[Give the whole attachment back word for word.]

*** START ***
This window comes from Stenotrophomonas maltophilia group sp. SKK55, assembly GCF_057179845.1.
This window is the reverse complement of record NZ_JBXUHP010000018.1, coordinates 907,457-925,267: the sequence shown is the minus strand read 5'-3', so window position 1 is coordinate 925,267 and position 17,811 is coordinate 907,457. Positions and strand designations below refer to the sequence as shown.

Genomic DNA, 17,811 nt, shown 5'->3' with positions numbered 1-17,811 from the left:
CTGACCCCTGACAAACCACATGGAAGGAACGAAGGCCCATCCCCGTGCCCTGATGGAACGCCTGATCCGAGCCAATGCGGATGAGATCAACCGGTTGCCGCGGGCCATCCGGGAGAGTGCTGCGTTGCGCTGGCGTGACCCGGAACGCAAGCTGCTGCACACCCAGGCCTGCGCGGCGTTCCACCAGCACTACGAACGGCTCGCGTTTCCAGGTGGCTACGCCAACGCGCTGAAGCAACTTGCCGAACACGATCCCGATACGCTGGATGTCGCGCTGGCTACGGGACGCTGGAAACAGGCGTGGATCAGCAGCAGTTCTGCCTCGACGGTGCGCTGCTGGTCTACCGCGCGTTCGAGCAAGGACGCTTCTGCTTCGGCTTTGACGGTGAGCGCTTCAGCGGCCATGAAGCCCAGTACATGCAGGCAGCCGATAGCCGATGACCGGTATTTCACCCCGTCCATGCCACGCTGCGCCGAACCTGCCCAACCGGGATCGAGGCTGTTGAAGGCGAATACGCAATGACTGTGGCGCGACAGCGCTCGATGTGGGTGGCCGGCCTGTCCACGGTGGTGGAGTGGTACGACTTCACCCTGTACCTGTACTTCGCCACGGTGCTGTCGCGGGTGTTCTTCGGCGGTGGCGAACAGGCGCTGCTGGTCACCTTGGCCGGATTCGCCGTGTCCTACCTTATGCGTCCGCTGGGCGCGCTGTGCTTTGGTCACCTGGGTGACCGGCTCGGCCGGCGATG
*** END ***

This window comes from Stenotrophomonas maltophilia group sp. SKK55, assembly GCF_057179845.1.
This window is the reverse complement of record NZ_JBXUHP010000018.1, coordinates 907,457-925,267: the sequence shown is the minus strand read 5'-3', so window position 1 is coordinate 925,267 and position 17,811 is coordinate 907,457. Positions and strand designations below refer to the sequence as shown.

Genomic DNA, 17,811 nt, shown 5'->3' with positions numbered 1-17,811 from the left:
CTGACCCCTGACAAACCACATGGAAGGAACGAAGGCCCATCCCCGTGCCCTGATGGAACGCCTGATCCGAGCCAATGCGGATGAGATCAACCGGTTGCCGCGGGCCATCCGGGAGAGTGCTGCGTTGCGCTGGCGTGACCCGGAACGCAAGCTGCTGCACACCCAGGCCTGCGCGGCGTTCCACCAGCACTACGAACGGCTCGCGTTTCCAGGTGGCTACGCCAACGCGCTGAAGCAACTTGCCGAACACGATCCCGATACGCTGGATGTCGCGCTGGCTACGGGACGCTGGAAACAGGCGTGGATCAGCAGCAGTTCTGCCTCGACGGTGCGCTGCTGGTCTACCGCGCGTTCGAGCAAGGACGCTTCTGCTTCGGCTTTGACGGTGAGCGCTTCAGCGGCCATGAAGCCCAGTACATGCAGGCAGCCGATAGCCGATGACCGGTATTTCACCCCGTCCATGCCACGCTGCGCCGAACCTGCCCAACCGGGATCGAGGCTGTTGAAGGCGAATACGCAATGACTGTGGCGCGACAGCGCTCGATGTGGGTGGCCGGCCTGTCCACGGTGGTGGAGTGGTACGACTTCACCCTGTACCTGTACTTCGCCACGGTGCTGTCGCGGGTGTTCTTCGGCGGTGGCGAACAGGCGCTGCTGGTCACCTTGGCCGGATTCGCCGTGTCCTACCTTATGCGTCCGCTGGGCGCGCTGTGCTTTGGTCACCTGGGTGACCGGCTCGGCCGGCGATG